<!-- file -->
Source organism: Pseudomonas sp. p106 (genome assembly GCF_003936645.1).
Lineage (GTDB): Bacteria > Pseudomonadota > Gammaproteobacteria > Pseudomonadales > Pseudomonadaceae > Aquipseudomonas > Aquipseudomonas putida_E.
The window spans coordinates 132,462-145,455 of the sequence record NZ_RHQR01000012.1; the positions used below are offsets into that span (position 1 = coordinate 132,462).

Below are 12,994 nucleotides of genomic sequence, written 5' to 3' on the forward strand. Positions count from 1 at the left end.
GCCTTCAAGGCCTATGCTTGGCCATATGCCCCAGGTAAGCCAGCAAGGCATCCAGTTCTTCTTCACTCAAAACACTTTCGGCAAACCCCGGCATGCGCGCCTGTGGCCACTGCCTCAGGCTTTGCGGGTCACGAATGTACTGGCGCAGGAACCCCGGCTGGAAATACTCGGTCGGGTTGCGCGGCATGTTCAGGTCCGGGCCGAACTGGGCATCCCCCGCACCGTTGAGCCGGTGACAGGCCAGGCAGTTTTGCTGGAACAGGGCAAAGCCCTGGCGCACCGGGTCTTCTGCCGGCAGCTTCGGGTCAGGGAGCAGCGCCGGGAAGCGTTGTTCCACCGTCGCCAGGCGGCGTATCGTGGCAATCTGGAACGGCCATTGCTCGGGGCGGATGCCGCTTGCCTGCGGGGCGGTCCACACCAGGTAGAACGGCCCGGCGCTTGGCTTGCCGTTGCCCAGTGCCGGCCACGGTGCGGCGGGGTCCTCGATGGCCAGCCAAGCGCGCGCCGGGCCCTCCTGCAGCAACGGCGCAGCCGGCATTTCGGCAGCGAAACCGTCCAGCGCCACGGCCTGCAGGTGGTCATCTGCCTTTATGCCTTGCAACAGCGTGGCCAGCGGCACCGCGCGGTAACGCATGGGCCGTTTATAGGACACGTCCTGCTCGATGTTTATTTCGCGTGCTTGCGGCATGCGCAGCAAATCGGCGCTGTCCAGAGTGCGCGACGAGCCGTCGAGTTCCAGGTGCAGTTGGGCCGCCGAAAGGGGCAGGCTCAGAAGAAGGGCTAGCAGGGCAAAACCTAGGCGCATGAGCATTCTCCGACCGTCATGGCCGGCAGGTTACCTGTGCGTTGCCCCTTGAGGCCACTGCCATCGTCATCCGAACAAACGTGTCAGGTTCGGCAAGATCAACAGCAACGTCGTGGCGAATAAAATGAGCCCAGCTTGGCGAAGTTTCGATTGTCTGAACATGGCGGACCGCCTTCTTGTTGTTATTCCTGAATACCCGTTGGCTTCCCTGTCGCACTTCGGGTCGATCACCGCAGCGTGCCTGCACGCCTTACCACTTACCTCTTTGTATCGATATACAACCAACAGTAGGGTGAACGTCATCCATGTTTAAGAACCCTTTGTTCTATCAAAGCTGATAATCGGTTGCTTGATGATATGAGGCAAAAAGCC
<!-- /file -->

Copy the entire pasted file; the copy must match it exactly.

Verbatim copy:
Source organism: Pseudomonas sp. p106 (genome assembly GCF_003936645.1).
Lineage (GTDB): Bacteria > Pseudomonadota > Gammaproteobacteria > Pseudomonadales > Pseudomonadaceae > Aquipseudomonas > Aquipseudomonas putida_E.
The window spans coordinates 132,462-145,455 of the sequence record NZ_RHQR01000012.1; the positions used below are offsets into that span (position 1 = coordinate 132,462).

Below are 12,994 nucleotides of genomic sequence, written 5' to 3' on the forward strand. Positions count from 1 at the left end.
GCCTTCAAGGCCTATGCTTGGCCATATGCCCCAGGTAAGCCAGCAAGGCATCCAGTTCTTCTTCACTCAAAACACTTTCGGCAAACCCCGGCATGCGCGCCTGTGGCCACTGCCTCAGGCTTTGCGGGTCACGAATGTACTGGCGCAGGAACCCCGGCTGGAAATACTCGGTCGGGTTGCGCGGCATGTTCAGGTCCGGGCCGAACTGGGCATCCCCCGCACCGTTGAGCCGGTGACAGGCCAGGCAGTTTTGCTGGAACAGGGCAAAGCCCTGGCGCACCGGGTCTTCTGCCGGCAGCTTCGGGTCAGGGAGCAGCGCCGGGAAGCGTTGTTCCACCGTCGCCAGGCGGCGTATCGTGGCAATCTGGAACGGCCATTGCTCGGGGCGGATGCCGCTTGCCTGCGGGGCGGTCCACACCAGGTAGAACGGCCCGGCGCTTGGCTTGCCGTTGCCCAGTGCCGGCCACGGTGCGGCGGGGTCCTCGATGGCCAGCCAAGCGCGCGCCGGGCCCTCCTGCAGCAACGGCGCAGCCGGCATTTCGGCAGCGAAACCGTCCAGCGCCACGGCCTGCAGGTGGTCATCTGCCTTTATGCCTTGCAACAGCGTGGCCAGCGGCACCGCGCGGTAACGCATGGGCCGTTTATAGGACACGTCCTGCTCGATGTTTATTTCGCGTGCTTGCGGCATGCGCAGCAAATCGGCGCTGTCCAGAGTGCGCGACGAGCCGTCGAGTTCCAGGTGCAGTTGGGCCGCCGAAAGGGGCAGGCTCAGAAGAAGGGCTAGCAGGGCAAAACCTAGGCGCATGAGCATTCTCCGACCGTCATGGCCGGCAGGTTACCTGTGCGTTGCCCCTTGAGGCCACTGCCATCGTCATCCGAACAAACGTGTCAGGTTCGGCAAGATCAACAGCAACGTCGTGGCGAATAAAATGAGCCCAGCTTGGCGAAGTTTCGATTGTCTGAACATGGCGGACCGCCTTCTTGTTGTTATTCCTGAATACCCGTTGGCTTCCCTGTCGCACTTCGGGTCGATCACCGCAGCGTGCCTGCACGCCTTACCACTTACCTCTTTGTATCGATATACAACCAACAGTAGGGTGAACGTCATCCATGTTTAAGAACCCTTTGTTCTATCAAAGCTGATAATCGGTTGCTTGATGATATGAGGCAAAAAGCC